Fox News — the network best known for its conservative commentators — started out lowering expectations for Trump. During an afternoon discussion with anchor Shepard Smith, newsman Chris Wallace noted Trump’s difficult path to victory. Losing Florida, Wallace noted, would effectively kill Trump’s chances. Ed Rollins, a veteran GOP strategist, was even more blunt: It would take “a miracle,” he said, for Trump to gain the 270 electoral votes he needed to win.
But as the early votes came in, showing Trump holding steady in several competitive states, Wallace changed his tone. “I’m open to the conclusion” — he quickly changed “conclusion” to “possibility” — “that Donald Trump could be the next president of the United States,” he said just after 9 p.m. Eastern time.
“He’s in this at this hour,” seconded Fox’s Brit Hume.
Just after 9 p.m., Fox anchor Bret Baier asked reporter Jennifer Griffin about the mood in Clinton’s camp: “Do you get a palpable nervousness about them losing this race?” he said.
Griffin allowed that Clinton’s aides “weren’t spiking the football” just yet.
Morale turned out to be far lower than that. “Some people are beginning to cry and are beginning to leave” Clinton’s headquarters at the Javits Center in New York, anchor Megyn Kelly reported at 11:34 p.m.
Around this time, the Drudge Report put Trump right on the doorstep of the White House. “Trump on the Verge of Presidency; World in Shock,” read the conservative-leaning website.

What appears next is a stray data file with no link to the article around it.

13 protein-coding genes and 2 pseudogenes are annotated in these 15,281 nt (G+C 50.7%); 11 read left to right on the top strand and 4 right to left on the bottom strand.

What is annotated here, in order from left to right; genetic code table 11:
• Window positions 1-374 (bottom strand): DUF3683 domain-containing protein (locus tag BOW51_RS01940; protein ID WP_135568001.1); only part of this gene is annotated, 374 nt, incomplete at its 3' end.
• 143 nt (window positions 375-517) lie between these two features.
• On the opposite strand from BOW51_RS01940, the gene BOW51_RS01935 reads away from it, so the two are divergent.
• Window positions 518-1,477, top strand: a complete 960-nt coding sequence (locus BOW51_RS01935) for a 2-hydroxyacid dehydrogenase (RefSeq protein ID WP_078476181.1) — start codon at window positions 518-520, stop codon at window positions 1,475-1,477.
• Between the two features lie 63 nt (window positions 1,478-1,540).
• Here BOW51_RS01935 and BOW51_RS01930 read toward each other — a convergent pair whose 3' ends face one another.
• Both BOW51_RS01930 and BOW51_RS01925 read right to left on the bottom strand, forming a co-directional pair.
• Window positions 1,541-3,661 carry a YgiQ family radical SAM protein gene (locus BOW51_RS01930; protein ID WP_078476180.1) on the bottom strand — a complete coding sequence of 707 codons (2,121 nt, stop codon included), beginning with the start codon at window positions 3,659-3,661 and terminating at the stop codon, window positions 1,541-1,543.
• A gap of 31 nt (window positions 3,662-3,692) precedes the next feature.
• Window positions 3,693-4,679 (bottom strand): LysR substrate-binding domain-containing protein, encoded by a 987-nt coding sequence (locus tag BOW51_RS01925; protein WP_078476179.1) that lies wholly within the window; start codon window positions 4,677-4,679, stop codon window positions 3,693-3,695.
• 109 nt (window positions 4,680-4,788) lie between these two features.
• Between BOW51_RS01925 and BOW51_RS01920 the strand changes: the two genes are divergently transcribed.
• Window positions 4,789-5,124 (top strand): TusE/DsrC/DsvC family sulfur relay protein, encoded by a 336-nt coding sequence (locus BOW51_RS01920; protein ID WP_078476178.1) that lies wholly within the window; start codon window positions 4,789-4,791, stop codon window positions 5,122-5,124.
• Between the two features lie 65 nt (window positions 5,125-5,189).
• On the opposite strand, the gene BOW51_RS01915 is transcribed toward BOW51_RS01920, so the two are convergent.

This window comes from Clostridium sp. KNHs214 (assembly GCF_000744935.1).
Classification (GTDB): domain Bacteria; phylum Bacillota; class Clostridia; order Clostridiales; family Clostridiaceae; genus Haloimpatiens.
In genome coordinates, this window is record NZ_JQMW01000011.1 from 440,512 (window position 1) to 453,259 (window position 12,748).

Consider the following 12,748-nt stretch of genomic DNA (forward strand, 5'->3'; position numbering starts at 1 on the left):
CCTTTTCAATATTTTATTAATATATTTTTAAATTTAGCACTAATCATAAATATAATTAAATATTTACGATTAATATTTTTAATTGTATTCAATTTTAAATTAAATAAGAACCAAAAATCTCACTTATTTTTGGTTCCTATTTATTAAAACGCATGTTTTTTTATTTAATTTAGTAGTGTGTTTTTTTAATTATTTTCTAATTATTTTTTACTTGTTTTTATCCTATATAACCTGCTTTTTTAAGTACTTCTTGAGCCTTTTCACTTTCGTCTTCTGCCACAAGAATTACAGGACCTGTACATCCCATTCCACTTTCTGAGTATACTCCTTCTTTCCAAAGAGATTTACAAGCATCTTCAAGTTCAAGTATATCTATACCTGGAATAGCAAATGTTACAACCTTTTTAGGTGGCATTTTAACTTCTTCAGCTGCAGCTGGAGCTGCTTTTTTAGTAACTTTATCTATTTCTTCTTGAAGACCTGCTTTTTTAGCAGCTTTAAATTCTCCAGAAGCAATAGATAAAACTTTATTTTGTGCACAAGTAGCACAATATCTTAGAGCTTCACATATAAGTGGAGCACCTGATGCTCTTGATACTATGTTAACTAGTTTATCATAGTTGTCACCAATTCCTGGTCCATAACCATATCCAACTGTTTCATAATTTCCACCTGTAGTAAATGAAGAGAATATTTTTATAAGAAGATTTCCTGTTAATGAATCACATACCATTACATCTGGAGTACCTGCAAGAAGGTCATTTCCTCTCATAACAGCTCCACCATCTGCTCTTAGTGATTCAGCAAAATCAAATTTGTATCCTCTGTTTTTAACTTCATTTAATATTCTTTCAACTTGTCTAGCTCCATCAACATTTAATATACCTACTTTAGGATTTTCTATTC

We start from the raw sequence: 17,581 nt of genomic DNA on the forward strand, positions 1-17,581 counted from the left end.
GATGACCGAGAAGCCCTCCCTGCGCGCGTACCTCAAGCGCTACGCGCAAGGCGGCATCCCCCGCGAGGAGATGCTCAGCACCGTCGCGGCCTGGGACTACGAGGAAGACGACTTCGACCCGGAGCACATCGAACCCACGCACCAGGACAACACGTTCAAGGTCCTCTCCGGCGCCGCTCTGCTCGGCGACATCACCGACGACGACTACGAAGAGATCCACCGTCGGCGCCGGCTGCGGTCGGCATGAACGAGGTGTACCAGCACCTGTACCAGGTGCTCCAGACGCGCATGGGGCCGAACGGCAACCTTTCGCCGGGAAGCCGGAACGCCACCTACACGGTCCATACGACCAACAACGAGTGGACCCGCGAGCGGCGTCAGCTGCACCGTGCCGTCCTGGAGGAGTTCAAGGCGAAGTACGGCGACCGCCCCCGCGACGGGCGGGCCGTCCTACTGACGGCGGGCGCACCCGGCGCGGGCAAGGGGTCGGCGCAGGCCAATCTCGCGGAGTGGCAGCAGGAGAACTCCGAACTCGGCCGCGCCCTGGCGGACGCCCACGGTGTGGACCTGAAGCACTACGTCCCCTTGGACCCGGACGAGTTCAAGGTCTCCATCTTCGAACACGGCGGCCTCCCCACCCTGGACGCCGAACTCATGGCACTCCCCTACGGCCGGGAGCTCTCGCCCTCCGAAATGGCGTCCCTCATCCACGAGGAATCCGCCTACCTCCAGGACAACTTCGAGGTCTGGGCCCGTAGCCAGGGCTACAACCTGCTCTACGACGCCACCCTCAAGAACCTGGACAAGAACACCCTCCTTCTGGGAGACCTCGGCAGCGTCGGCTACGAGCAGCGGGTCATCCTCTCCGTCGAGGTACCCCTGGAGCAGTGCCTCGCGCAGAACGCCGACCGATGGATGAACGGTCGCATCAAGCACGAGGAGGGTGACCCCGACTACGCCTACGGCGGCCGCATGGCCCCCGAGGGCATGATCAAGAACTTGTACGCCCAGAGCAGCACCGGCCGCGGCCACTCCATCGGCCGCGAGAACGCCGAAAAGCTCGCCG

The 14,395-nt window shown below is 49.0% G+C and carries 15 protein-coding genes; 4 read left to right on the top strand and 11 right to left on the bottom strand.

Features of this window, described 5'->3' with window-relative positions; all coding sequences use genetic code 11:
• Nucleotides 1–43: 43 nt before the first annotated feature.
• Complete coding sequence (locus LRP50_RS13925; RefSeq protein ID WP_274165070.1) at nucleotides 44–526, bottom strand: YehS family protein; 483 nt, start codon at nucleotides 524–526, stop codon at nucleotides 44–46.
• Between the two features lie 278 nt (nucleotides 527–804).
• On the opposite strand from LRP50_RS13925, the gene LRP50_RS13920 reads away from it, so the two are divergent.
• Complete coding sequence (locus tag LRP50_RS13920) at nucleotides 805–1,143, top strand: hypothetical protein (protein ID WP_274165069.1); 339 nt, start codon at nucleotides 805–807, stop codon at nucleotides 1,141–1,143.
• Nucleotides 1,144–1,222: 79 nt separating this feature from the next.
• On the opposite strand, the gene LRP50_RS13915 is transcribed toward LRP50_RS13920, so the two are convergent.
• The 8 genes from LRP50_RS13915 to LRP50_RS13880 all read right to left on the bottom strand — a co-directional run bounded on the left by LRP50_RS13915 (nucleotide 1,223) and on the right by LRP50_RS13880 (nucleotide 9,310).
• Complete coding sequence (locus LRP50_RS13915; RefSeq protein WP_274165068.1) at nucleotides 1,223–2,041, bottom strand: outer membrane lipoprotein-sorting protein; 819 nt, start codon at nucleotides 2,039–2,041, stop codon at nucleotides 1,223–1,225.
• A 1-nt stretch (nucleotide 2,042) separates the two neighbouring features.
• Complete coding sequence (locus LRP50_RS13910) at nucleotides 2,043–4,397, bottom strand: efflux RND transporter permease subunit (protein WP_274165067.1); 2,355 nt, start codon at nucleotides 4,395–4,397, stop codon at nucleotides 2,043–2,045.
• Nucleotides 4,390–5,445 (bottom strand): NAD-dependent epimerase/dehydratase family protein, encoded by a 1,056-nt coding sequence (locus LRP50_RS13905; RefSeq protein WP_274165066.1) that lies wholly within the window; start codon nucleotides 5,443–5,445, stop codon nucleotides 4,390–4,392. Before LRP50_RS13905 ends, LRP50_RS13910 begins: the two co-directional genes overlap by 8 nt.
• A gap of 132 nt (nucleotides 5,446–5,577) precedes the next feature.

While Trump hadn’t secured the necessary 270 electoral votes at that point, he wasn’t far from it. Several states — Pennsylvania, Michigan, Wisconsin — were still too close to call. But Trump was close; he stood at 238, and a sweep of the remaining Northern Tier states would put him over the top.
That potential result had some in the conservative media starting a victory lap.
“For many in the Democratic Party, the outrageous rhetoric of Trump filled them with a certain amount of confidence that Clinton would win the presidential election with relative ease,” wrote the Daily Caller. “Clinton herself at one point during the election cycle expressed shock she wasn’t up by 50 points.
“Those expectations have been dashed on the rocks as Tuesday evening continues, and the votes keep rolling in, resulting in Clinton voters watching the results with abject horror with tears in their eyes.”
The good news for Trump made many of the conservative outlets forget about a theme they had played earlier in the day — the notion that the electoral system was loaded with fraud, or “rigged,” in Trump’s repeated framing.
Breitbart carried several stories about apparent irregularities, such as “Widespread Voter Fraud Reported in Philly.” The story was pegged to some tweets by “minority inspectors” (Republican supporters) who said they had been refused entry to few polling places.
By the end of the day, the site was heavy on state returns and analysis, without a single story on its homepage about vote rigging.
It did, however, have room for a piece headlined, “16 Celebrities Who Will Leave the U.S. If Trump Wins.”